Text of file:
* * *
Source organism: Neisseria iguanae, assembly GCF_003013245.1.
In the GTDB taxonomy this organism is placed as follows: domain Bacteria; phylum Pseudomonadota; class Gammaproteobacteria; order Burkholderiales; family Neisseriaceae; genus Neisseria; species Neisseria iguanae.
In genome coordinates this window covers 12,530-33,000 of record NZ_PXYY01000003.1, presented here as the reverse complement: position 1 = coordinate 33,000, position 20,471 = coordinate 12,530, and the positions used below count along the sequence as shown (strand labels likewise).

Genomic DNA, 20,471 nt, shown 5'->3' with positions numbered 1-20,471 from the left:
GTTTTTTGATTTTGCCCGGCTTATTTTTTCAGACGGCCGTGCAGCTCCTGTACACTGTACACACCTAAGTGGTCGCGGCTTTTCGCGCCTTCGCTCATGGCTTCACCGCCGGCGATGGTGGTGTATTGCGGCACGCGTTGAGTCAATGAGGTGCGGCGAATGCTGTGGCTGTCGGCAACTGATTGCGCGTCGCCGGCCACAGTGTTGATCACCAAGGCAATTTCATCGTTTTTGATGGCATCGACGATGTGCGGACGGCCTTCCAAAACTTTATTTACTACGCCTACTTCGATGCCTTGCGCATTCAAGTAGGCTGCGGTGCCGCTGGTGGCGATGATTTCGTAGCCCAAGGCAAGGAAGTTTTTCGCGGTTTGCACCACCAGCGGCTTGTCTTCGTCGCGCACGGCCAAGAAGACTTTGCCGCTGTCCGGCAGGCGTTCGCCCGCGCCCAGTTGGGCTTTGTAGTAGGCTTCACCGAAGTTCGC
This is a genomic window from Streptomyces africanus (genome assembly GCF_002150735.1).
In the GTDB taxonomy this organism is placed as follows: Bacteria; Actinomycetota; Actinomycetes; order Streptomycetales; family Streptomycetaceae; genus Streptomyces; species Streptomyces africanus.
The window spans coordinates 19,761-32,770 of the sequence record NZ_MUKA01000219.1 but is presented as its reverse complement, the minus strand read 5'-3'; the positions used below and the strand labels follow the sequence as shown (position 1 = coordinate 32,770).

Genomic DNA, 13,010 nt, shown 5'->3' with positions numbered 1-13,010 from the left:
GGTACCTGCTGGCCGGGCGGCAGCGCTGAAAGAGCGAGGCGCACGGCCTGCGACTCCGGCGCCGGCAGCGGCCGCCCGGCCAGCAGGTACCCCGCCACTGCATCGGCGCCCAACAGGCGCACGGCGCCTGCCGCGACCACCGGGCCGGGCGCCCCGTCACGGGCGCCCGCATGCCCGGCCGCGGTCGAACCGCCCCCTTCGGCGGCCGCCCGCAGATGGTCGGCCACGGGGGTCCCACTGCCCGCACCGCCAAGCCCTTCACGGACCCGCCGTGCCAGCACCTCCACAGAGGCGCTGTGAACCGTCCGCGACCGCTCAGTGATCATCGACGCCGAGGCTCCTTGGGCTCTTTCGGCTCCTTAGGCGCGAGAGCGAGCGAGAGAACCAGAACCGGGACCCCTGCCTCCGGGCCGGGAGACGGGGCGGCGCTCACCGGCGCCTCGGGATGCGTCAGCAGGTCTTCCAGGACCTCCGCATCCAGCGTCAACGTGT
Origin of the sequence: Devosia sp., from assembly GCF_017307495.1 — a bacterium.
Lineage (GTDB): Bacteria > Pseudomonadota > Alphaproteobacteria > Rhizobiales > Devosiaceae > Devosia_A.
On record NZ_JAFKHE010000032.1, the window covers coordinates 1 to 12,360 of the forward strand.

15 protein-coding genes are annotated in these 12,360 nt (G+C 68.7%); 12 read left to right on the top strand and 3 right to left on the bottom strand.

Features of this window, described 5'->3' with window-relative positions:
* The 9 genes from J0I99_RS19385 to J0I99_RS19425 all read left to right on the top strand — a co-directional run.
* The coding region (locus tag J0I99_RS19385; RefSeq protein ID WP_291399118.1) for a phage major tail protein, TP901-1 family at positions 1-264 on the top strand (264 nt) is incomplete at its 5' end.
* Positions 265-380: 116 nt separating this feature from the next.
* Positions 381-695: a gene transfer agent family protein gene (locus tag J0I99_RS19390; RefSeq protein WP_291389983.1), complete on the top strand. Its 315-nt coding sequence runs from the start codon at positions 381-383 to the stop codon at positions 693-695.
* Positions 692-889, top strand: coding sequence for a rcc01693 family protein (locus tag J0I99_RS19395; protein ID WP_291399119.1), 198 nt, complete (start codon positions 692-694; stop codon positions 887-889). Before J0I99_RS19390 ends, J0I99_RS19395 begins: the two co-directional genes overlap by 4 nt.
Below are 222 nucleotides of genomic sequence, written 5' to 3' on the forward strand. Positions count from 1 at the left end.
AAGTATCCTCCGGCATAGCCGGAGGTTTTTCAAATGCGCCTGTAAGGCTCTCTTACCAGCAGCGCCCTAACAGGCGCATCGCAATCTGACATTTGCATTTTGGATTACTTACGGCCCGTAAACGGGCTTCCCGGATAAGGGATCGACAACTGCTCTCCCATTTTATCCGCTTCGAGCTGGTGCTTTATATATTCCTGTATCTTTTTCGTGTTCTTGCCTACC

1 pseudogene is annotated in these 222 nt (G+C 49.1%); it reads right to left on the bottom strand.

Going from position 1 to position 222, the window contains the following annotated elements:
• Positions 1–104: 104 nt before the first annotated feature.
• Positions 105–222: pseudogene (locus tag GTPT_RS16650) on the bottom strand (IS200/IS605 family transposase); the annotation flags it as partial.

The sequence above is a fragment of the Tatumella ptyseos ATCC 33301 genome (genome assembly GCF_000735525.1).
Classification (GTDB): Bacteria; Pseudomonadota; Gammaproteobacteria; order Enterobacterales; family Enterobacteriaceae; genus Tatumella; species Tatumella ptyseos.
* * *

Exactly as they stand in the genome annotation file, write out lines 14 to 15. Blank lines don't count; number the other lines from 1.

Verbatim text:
15 protein-coding genes are annotated in these 12,360 nt (G+C 68.7%); 12 read left to right on the top strand and 3 right to left on the bottom strand.

Features of this window, described 5'->3' with window-relative positions: